Early Signs of Heart Disease in Men

While we don’t know exactly why, men tend to experience heart disease about a decade earlier than the women in their families. That’s why men need to be on the lookout for the signs of heart disease from an early age. Learning to spot some of the early signs of heart disease in men is critical to protecting your long term health.

Early Signs of Heart Disease in Men

Chest pain or discomfort is number one on the list of early signs of heart disease in men that you need to keep an eye out for, especially because it is the type of discomfort that people often write off as being symptomatic of something less serious. Dizziness and fatigue are two other early signs that men should keep an eye out for. There are many other early signs of heart disease in men, including nausea, shortness of breath, quickened pulse, sweating, swelling, and weakness. While it’s true that many of these can be signs of other less significant problems as well, it’s important to take them seriously, especially if you have FH.

Heart Disease in Women

With all the focus on early signs of heart disease in men, however, people often forget about women. Though heart disease and heart attacks have traditionally been considered a predominantly male problem, women have just as much risk of developing cardiovascular disease. The risk factors are the same for women and men in general; smoking, diabetes, high cholesterol, high blood pressure, obesity, an unhealthy diet, and anemia are some of the risk factors. Women’s risk factors may be a little bit different, however, as birth control pills can raise the risk associated with smoking, and menopause and preeclampsia may play a role as well.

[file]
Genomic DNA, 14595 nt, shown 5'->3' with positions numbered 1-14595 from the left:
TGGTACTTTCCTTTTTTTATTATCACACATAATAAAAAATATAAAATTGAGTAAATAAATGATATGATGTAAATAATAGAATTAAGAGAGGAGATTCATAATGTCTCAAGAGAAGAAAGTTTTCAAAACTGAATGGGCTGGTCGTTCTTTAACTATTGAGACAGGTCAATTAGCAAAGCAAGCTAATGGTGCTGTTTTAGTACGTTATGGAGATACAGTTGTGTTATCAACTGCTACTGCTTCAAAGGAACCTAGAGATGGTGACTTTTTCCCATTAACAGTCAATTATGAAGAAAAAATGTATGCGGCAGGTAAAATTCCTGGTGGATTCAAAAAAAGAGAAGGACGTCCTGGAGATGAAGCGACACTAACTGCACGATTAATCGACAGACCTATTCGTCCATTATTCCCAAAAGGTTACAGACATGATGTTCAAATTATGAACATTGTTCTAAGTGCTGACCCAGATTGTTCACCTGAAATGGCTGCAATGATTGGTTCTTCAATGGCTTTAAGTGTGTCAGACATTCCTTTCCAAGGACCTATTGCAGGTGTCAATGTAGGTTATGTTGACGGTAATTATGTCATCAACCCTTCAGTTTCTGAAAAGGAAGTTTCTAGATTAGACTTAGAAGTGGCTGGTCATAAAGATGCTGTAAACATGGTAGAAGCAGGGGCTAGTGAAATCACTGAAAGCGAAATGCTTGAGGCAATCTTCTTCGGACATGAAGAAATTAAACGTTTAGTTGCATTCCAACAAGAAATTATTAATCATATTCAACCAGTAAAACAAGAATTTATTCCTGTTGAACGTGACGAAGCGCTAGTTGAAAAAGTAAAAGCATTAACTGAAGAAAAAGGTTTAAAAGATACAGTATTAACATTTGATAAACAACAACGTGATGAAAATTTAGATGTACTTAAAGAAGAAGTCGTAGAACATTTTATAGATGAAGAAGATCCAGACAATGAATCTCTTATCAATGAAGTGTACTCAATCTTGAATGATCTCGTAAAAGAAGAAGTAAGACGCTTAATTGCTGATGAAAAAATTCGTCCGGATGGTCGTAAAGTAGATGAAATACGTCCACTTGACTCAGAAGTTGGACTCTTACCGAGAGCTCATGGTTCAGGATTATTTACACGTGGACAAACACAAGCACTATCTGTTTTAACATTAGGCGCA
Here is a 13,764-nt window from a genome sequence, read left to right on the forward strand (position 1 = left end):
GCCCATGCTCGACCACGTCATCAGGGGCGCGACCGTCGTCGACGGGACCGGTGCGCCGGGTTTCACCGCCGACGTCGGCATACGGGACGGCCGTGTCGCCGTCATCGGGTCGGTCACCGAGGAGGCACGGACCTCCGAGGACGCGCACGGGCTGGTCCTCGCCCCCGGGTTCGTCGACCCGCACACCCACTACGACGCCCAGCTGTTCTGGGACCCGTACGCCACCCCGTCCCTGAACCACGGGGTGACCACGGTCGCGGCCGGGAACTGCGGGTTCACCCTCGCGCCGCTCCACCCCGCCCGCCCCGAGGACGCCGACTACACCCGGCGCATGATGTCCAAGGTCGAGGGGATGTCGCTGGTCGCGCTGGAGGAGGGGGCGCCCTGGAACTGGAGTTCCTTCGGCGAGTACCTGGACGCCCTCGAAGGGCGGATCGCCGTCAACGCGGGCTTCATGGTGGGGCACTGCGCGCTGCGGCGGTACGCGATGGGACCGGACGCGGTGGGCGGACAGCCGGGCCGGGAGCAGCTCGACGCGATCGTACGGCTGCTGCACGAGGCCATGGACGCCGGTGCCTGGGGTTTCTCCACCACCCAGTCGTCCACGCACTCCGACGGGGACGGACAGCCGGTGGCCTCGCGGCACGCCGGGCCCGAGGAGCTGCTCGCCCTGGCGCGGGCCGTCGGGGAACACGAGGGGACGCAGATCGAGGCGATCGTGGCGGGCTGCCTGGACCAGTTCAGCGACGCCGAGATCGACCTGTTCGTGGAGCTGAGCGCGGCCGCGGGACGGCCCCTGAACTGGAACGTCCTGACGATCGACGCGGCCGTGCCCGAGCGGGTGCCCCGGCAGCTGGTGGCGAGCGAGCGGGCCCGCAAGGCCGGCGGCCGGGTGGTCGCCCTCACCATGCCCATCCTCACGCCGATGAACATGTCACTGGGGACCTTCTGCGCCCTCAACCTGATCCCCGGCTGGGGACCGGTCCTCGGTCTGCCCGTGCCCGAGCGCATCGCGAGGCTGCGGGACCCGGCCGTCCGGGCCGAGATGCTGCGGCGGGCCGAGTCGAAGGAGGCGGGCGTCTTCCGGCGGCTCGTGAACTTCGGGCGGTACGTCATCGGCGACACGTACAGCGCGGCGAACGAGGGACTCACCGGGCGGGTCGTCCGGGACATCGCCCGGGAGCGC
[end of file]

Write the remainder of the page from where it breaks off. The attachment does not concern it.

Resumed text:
How FH Fits In

FH is an inherited genetic disorder that affects cholesterol removal in the blood, creating a serious spike in one of the most significant heart disease risk factors. Individuals with FH often have no symptoms of heart disease for years, but when they develop they can be extremely serious and happen at a much younger age than is typical. Both women and men with FH need to be diagnosed and treated as early as possible to prevent cardiovascular progression as much as possible. Diet, exercise, and cholesterol medication are the most frequent preventative treatments pursued.

Everyone should learn to identify the risk factors and the early signs of heart disease in men and women because it is such a common cause of death for so many people. Often, by the time major signs manifest, the heart has already taken major damage. For individuals who have FH, it is especially important to become educated about heart disease, as it can set in at a much earlier age than is typical. Most people with FH are unaware that they have it, so the mission of the Family Heart Foundation is to educate as many people as possible about the risks. Browse our website for more information about FH.

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